Could tongue piercings harm your teeth?
Posted 26th April, 2019
Tongue piercings may be in fashion, but do they have a negative effect on your dental health?
All piercings around the mouth, for example, lip and cheek piercings, can cause harm to your teeth, gums and soft tissues in the mouth. However, tongue piercings appear to be the worst. In this article, we will discuss the potential problems you can develop as a result of having your tongue pierced.
A recent Swiss study has concluded that people with tongue piercings are more likely to suffer from gum disease. Researchers found more cases of bleeding, receding or inflamed gums within a group of 14 patients that all had tongue piercings. The lead researcher found that teeth were affected more if they were closer to the piercing itself.
Another Belgian study revealed that two young women with tongue piercings suffered repeated gum damage from the metal pressing against their gums. After a decade, the women had to have their piercings removed because of bleeding and infected gums. This resulted in repeated abscesses and even loose teeth.
Wear on the teeth
Not only do tongue piercings interfere with eating, swallowing and talking, but they can also cause irritation and damage to teeth. The constant contact and pressure the piercing has against the surface of the teeth will cause damage over time. This damage is especially prominent on the front lower teeth.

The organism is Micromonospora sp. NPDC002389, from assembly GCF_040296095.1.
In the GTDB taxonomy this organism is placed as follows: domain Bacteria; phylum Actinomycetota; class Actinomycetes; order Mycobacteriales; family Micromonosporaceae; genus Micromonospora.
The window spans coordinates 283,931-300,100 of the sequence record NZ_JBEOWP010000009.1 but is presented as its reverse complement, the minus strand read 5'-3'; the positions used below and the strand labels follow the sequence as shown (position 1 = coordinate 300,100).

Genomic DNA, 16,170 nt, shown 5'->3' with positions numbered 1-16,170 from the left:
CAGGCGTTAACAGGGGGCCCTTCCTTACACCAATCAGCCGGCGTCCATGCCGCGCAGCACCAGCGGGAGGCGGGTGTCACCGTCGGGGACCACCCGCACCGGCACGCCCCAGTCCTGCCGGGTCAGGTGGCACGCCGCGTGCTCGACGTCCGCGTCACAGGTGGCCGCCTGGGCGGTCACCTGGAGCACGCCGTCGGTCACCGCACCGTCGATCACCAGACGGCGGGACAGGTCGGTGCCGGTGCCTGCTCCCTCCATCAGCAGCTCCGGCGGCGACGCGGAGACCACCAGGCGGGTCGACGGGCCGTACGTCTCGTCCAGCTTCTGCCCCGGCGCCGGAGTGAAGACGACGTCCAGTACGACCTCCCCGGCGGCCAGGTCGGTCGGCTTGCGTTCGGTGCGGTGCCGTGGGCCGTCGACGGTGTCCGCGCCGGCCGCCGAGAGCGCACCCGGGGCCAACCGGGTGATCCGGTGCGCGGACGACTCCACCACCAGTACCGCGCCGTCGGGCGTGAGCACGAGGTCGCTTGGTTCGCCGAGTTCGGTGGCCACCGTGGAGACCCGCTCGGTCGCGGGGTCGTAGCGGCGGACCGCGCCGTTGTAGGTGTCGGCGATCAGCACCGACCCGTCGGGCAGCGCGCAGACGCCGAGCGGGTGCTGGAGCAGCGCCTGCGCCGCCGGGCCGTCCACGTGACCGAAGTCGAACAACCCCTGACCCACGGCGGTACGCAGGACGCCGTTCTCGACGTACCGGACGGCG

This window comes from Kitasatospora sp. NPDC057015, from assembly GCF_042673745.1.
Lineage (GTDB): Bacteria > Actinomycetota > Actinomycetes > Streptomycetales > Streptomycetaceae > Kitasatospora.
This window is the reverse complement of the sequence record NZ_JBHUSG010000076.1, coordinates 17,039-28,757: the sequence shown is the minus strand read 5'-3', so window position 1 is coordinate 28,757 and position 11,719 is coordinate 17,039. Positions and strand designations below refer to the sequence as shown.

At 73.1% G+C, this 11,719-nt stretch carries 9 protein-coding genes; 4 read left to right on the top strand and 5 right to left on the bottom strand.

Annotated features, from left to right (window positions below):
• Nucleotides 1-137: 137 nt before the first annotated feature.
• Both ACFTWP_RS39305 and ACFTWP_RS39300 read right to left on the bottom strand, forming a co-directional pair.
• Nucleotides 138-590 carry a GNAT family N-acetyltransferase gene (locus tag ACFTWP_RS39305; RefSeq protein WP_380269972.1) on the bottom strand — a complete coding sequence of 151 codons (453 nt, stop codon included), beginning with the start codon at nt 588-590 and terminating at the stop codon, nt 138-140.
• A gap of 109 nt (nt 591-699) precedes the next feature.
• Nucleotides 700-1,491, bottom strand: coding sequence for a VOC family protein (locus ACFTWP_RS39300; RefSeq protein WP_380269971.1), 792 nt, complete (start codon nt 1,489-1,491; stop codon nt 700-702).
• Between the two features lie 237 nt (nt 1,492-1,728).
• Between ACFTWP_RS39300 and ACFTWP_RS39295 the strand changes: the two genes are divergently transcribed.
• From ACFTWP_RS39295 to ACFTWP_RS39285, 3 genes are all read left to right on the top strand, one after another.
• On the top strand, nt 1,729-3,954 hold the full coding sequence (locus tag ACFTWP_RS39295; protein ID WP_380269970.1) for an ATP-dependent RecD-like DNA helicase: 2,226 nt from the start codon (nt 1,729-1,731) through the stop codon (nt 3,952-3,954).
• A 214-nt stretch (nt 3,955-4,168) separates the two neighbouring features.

A piercing is made from metal, and when this metal is constantly hitting the surface of the tooth, it will cause small cracks. These cracks will eventually get larger which will cause the tooth to fail, leading to decayed or broken teeth and even extreme sensitivity.
Mouth piercings also significantly increase a patient’s chance of developing an oral infection. The mouth can hold up to 500 different types of bacteria at one time – but they are not all bad!
The mouth can usually fight off any bad bacteria with its natural defence system, but when the barriers are broken, like when you have a piercing, a lot of the bacteria will see it as an opportunity to cause an infection.
Should you remove your tongue piercing?
If you care about your oral health, you should remove your tongue piercing as soon as possible. If you don’t want to remove the piercing, you must carry out a very strict and thorough oral hygiene routine. Pierced patients should also stop smoking or vaping.
If you have previously had a tongue piercing and would like to check that it’s not caused any permanent damage, our dentists can carry out a thorough examination and advise you on any treatment that may be needed.
To book an appointment with Gwersyllt Dental Care, please call us on 01978 757 409 or click here to be taken to our online appointment form.Posted by Gwersyllt Dental at 26 Apr 2019 at 10:36:54 under Coffee Drinkers,Cosmetic Dentistry,Dental Care,Dental Check-Ups,Dental Health,Dental Implants,Dental Tips,Did you know,Miscellaneous,News,Oral Health,Pregnancy,Routine Check-Ups,Six Month Smiles,Students,Teeth whitening,Tooth Pain